Appeal on appeal: Competition Commission shows its tenacity in rand-fixing case

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If you need a real-life example to underscore what it means to “dig in your heels”, look no further than the Competition Commission and its handling of the rand-fixing case.

This week, the Commission announced it has approached the Constitutional Court (ConCourt) for leave to appeal the Competition Appeal Court (CAC) judgment handed down on 8 January.

In the judgment, the CAC upheld the appeal by the majority of the 21 respondent banks accused of colluding to manipulate the rand in the New York foreign exchange market more than a decade ago.

The CAC dismissed the case against three major South African banks – Standard Bank, FirstRand, and Nedbank – and 14 of the foreign banks listed as respondents in the case.

Only four foreign banks, whose traders admitted guilt in 2015 to charges from the US Department of Justice, remained implicated: BNP Paribas, JP Morgan Chase and Co, HSBC Bank plc, and Credit Suisse Securities (USA) LLC.

In other words, the CAC order effectively released 17 respondent banks from the Commission’s complaint referral.

Read: Ready to be heard, says Investec in rand-fixing case

However, it seems the Commission is determined to ensure that at least 13 of these respondents answer to the allegations brought against them before the Competition Tribunal.

In its current application for leave to appeal, the Commission is appealing the CAC order to the ConCourt against 13 respondent banks. Among these are three local institutions:

  • Standard Bank of South Africa Limited,
  • Nedbank Limited, and
  • FirstRand Bank Limited.

And 10 foreign banks:

  • Bank of America National Association,
  • Merrill Lynch International Designated Activity Company,
  • JP Morgan Chase,
  • Australia and New Zealand Banking Group,
  • Nomura International,
  • Commerzbank,
  • Macquarie Bank,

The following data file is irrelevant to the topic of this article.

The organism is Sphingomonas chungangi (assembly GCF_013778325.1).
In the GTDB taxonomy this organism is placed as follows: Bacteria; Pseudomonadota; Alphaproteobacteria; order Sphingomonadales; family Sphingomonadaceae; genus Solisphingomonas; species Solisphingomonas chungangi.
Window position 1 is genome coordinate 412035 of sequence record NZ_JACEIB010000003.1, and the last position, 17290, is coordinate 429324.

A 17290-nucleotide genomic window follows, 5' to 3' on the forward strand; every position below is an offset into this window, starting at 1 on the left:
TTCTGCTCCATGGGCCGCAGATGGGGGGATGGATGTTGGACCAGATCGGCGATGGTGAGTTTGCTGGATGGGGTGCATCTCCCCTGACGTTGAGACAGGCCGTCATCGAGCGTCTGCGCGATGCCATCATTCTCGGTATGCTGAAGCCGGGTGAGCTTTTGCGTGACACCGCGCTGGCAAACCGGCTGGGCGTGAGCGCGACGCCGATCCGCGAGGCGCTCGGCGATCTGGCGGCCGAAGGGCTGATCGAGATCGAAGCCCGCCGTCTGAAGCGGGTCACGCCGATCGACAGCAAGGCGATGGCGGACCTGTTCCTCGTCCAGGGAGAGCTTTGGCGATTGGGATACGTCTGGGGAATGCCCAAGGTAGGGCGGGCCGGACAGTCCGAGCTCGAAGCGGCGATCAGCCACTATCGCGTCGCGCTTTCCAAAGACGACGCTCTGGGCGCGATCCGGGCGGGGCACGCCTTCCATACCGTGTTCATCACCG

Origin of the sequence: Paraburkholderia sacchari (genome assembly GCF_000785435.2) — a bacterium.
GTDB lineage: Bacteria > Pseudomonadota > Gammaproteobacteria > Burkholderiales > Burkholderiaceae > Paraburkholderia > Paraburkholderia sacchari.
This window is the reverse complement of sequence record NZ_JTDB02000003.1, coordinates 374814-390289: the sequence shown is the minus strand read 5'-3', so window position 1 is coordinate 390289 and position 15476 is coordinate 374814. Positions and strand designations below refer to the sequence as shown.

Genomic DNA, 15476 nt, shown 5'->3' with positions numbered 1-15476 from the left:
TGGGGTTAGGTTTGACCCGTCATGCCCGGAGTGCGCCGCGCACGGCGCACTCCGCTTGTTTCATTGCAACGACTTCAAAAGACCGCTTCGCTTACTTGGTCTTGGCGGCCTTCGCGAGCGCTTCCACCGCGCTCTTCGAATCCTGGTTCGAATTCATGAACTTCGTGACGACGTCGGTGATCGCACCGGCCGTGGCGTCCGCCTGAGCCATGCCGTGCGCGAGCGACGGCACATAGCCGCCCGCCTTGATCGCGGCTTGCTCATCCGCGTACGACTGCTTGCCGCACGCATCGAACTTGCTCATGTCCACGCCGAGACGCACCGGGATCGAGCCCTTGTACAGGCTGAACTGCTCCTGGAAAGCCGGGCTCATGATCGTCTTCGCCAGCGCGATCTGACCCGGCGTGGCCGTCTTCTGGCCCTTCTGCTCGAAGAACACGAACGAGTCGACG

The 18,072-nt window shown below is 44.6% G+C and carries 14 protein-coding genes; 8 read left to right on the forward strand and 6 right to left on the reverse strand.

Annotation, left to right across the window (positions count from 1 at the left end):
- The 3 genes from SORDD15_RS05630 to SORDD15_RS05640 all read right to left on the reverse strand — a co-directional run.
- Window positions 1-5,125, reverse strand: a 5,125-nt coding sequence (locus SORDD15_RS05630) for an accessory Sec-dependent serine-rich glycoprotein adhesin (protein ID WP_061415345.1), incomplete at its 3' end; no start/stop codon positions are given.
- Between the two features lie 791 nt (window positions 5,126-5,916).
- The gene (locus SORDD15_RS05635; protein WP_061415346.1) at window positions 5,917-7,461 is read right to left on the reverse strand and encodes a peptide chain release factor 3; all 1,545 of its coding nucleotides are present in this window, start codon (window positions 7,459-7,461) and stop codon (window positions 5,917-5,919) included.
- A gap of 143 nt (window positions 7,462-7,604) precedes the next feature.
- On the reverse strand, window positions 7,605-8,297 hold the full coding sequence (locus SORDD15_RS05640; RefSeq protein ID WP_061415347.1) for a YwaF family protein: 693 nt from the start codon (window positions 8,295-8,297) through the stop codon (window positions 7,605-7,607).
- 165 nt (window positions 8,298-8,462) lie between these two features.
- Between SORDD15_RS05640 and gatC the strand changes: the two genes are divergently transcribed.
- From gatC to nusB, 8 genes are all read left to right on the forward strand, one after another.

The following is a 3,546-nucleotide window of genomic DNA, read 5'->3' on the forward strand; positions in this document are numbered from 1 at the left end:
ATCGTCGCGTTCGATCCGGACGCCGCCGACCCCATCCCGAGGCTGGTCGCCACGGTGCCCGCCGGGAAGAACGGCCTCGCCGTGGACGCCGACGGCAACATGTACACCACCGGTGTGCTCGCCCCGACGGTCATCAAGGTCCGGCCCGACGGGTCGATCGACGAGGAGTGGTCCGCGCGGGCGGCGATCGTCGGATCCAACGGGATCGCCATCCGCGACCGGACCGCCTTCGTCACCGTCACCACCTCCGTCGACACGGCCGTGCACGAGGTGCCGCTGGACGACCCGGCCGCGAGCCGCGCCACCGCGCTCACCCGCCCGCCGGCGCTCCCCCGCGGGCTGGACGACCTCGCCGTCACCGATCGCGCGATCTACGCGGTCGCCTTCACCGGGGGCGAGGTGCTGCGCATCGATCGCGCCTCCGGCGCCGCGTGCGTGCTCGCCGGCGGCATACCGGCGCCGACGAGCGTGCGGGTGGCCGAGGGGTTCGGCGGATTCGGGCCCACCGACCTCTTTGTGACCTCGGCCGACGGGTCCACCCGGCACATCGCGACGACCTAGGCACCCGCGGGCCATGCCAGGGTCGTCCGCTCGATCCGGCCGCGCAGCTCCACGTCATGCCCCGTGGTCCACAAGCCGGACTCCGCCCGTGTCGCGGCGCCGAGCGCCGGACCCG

• HSBC Bank USA National Association,
  • Merrill Lynch Pierce Fenner & Smith, and
  • Standard Americas.

Commissioner Doris Tshepe said the appeal would provide the Constitutional Court with an opportunity to pronounce on whether the South African competition authorities have “jurisdiction to investigate and prosecute firms that were based outside of the Republic whose anti-competitive conduct affects the South African economy”.

The Commission has said it will not appeal the CAC’s rejection of the case in respect of the case against the holding companies of Nedbank, FirstRand, Credit Suisse Group, and Standard New York Securities. For these entities, this protracted eight-year legal battle ends here.

Moonstone contacted the Commission, asking why it was decided not to include these four entities in its leave for appeal application. Feedback was still outstanding by the time of publication.

Last respondents standing

In 2017, the Commission referred a complaint to the Competition Tribunal for adjudication. Initially, the complaint was levelled against some 19 respondents for alleged collusive conduct when engaged in foreign exchange trading between 2007 and 2013. This number later grew to 28.

Twenty-one of these joined the interlocutory application to the CAC to prevent the matter from going ahead “due to a lack of evidence”.